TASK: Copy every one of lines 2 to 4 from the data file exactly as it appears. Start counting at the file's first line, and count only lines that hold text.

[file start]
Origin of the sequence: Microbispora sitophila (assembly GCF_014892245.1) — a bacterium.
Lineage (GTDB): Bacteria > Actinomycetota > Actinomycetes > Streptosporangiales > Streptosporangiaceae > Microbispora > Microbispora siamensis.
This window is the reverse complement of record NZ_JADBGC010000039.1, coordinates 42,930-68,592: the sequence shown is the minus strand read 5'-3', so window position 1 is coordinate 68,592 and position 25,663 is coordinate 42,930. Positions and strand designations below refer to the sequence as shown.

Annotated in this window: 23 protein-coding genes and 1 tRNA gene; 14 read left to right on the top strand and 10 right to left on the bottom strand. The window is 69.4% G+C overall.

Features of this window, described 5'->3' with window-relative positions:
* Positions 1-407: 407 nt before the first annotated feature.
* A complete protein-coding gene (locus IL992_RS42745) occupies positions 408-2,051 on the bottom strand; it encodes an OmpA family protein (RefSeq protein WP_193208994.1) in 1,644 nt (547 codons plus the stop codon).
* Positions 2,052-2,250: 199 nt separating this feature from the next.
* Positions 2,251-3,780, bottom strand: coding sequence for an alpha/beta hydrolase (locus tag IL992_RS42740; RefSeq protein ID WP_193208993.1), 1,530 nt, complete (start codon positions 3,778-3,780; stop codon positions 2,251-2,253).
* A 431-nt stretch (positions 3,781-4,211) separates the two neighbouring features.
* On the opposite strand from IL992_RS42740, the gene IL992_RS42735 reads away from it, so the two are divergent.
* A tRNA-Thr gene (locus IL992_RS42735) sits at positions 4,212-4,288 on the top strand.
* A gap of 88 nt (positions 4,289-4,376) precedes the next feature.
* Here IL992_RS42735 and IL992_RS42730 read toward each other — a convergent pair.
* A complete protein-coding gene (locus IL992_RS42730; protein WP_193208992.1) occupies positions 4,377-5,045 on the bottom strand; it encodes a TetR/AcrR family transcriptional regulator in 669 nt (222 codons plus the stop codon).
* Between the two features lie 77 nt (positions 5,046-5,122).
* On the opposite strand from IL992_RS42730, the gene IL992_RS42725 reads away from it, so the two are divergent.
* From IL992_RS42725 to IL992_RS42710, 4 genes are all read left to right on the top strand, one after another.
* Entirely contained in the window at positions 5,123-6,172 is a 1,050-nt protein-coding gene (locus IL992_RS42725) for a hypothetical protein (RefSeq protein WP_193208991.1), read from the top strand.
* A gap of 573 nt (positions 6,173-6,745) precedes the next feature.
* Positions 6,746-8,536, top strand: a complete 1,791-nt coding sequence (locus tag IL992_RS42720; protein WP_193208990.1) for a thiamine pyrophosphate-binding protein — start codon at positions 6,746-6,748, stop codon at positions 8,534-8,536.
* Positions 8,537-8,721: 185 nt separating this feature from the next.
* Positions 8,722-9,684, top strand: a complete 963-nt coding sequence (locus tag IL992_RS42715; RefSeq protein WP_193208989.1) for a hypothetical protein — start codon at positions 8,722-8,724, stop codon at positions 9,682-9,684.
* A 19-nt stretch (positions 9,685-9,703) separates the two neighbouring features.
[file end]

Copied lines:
Lineage (GTDB): Bacteria > Actinomycetota > Actinomycetes > Streptosporangiales > Streptosporangiaceae > Microbispora > Microbispora siamensis.
This window is the reverse complement of record NZ_JADBGC010000039.1, coordinates 42,930-68,592: the sequence shown is the minus strand read 5'-3', so window position 1 is coordinate 68,592 and position 25,663 is coordinate 42,930. Positions and strand designations below refer to the sequence as shown.

Annotated in this window: 23 protein-coding genes and 1 tRNA gene; 14 read left to right on the top strand and 10 right to left on the bottom strand. The window is 69.4% G+C overall.